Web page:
Yesterday the Trump administration preserved federalism, respected the principle of local control over local schools, and corrected one of the Obama administration’s many lawless and radical executive actions. With a simple, two-page letter, the Departments of Education and Justice withdrew and rescinded two Obama-administration letters that purported to unilaterally redefine Title IX of the Education Amendments of 1972. The Obama administration had expanded Title IX’s explicit ban on sex discrimination in federally funded educational institutions to encompass “gender identity” discrimination and then imposed intrusive “guidance” on every federally funded school in the nation, on matters ranging from pronoun usage to eligibility for sports teams and access to showers, bathrooms, and sleeping quarters on overnight trips.
Put plainly, the Obama administration used a letter to rewrite a statute and then applied that letter to every public school in the United States, from kindergarten through college. This is not how one makes law in our constitutional republic. New laws require new statutes, and presidents do not have the power to rewrite old laws at will. At the very least, the Administrative Procedure Act requires that new and substantive agency rules go through a notice-and-comment procedure that gives the public a voice in the regulatory rulemaking process. The Obama administration skipped each of these steps.
Make no mistake, the actions of the Obama administration were both substantive and intrusive. While media often characterize the letter as merely providing “bathroom” guidance, it has affected broad areas of school life and conduct. In requiring schools to create a “supportive” environment for transgender students, it directed, for example, that girls could be forced to shower or change clothes next to anatomically intact males, sleep in the same room as males on overnight trips, and compete against males in sporting events.
There was no medical diagnosis or treatment requirement before schools were obligated to treat boys as girls or girls as boys. Instead, the legal requirements locked in the instant the student or the student’s parents notified the school that the student’s “gender identity” differed from his or her biological sex.
The implications for free speech and school curricula were profound, raising a host of questions. If a school tolerated other students “misgendering” a trans student through “improper” use of names or pronouns, was it creating a hostile learning environment? Would the school use the Obama administration’s guidance to attempt to override students’ free-speech rights to dissent from the decree? Did biology textbooks and other educational materials have to change to reflect the new definition of “gender” as an identity distinct from a person’s biological sex?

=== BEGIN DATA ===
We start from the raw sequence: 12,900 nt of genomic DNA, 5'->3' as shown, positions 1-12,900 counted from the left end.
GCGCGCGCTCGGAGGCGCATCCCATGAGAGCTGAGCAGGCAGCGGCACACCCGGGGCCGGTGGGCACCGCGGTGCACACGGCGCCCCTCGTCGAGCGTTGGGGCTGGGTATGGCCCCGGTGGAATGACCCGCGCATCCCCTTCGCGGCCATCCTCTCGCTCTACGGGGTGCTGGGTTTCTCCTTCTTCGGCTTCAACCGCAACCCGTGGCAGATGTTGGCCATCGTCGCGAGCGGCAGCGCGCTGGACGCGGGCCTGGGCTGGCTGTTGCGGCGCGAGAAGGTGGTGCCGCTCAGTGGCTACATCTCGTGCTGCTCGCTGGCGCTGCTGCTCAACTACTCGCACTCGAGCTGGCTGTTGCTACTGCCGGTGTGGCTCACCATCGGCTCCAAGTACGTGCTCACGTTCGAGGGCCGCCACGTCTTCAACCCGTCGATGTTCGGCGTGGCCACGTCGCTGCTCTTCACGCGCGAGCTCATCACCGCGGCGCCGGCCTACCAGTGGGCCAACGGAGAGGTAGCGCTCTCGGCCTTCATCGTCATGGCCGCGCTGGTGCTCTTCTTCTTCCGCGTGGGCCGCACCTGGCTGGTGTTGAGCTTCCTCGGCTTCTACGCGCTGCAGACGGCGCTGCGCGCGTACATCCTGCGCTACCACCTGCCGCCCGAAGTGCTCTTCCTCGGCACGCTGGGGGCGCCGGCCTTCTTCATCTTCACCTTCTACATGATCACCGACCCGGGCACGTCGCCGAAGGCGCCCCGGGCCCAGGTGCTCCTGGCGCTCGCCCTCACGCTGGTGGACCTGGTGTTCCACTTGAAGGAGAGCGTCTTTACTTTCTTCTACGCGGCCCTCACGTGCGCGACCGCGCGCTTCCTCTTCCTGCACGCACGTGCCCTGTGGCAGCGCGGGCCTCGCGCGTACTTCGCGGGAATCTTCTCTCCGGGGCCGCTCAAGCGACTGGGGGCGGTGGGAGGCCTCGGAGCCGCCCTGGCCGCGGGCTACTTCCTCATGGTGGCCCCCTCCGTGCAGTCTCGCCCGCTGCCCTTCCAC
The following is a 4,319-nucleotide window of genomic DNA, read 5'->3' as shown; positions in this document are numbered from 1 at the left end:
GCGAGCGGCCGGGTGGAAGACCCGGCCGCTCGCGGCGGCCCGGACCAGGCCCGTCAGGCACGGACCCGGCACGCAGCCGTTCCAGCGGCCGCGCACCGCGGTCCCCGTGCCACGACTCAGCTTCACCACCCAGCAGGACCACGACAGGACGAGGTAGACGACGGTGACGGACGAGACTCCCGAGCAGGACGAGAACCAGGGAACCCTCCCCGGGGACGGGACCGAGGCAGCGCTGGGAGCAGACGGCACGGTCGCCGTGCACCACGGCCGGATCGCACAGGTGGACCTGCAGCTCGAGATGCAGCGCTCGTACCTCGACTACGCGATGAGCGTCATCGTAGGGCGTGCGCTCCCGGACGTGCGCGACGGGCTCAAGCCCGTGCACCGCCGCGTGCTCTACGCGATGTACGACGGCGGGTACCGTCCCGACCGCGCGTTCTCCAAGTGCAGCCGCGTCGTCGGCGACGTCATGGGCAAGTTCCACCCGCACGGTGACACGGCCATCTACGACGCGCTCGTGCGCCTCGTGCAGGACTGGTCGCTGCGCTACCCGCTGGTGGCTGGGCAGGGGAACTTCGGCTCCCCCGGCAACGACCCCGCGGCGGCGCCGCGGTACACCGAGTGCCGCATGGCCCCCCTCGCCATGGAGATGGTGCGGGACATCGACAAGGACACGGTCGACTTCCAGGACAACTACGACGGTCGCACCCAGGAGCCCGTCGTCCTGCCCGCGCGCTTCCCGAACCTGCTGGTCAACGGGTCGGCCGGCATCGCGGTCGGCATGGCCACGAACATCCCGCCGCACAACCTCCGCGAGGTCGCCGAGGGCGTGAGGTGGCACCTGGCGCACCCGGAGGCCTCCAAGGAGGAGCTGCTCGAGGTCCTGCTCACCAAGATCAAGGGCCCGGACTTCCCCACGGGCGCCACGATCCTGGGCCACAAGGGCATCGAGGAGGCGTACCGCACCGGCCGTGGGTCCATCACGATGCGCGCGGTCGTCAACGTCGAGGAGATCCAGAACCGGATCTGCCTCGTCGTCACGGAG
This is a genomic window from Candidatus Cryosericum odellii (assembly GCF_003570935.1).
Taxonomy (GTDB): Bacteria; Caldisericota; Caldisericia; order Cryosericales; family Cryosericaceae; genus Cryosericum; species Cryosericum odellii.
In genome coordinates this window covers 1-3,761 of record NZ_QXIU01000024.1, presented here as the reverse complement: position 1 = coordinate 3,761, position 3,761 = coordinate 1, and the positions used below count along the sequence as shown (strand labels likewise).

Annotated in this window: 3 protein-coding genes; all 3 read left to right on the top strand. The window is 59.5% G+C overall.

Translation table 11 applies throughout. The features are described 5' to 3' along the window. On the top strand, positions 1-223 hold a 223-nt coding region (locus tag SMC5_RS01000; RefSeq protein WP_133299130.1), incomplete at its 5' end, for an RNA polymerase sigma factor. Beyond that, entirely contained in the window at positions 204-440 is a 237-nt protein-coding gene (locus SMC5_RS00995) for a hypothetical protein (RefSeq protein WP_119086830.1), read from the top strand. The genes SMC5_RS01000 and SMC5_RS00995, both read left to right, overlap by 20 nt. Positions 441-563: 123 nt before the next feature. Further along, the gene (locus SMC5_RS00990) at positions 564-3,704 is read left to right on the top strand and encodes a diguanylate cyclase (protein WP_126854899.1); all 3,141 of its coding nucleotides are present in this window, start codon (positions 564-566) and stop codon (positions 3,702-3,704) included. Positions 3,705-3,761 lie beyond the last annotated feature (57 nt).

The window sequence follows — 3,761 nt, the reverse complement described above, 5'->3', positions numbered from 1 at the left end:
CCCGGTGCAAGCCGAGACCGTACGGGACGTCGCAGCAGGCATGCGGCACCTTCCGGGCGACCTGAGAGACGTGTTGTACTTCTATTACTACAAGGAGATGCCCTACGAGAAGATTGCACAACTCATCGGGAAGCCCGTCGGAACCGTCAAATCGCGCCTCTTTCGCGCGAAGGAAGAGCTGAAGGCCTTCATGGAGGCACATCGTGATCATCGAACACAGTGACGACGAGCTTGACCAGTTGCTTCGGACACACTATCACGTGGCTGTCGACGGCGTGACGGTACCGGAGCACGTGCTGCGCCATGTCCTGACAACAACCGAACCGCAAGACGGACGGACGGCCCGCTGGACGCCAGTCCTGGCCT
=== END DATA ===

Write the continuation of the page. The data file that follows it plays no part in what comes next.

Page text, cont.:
Critically, this federal guidance specifically instructed schools to ignore parental input or parental concerns if parents dissented from the new orthodoxy. The letter was clear: Schools were to provide transgender children “equal access to educational programs and activities even in circumstances in which other students, parents, or community members raise objections or concerns.” This meant that parents who had legitimate concerns about safety, fairness, or even biological reality were left without a voice, even as the policy directly impacted their children’s educational experience.
In our republic, letters are no substitute for lawmaking.
Repealing the Obama administration’s letter leaves the difficult question of how to deal with gender-nonconforming students exactly where it belongs, with the states and local communities that traditionally control public education. Contrary to the claims of LGBT activists, preserving federalism does not leave transgender students to the mercy of bullies or bigots. As the Trump administration’s letter notes, “schools must ensure that all students, including LGBT students, are able to learn and thrive in a safe environment.” Additionally, it reiterated its legal obligation to “hear all claims of discrimination.”
The Trump administration’s proper decision to rescind the Obama administration’s letter should send a clear signal to social-justice activists — what one president gives, the next president can take away. When it comes to serious matters like expanding federal nondiscrimination law, new laws should come only through constitutional process. If you want to change the law, persuade Congress to pass a statute. In our republic, letters are no substitute for lawmaking.
If states or local school boards want to recreate the Obama administration’s standards and apply them to their own schools, they are free to do so. If other states or school boards want to leave the difficult decisions to principals and teachers, who know the individuals and parents involved, they are free to do so as well. When it comes to the most delicate matters of student privacy and identity, one size most assuredly does not fit all.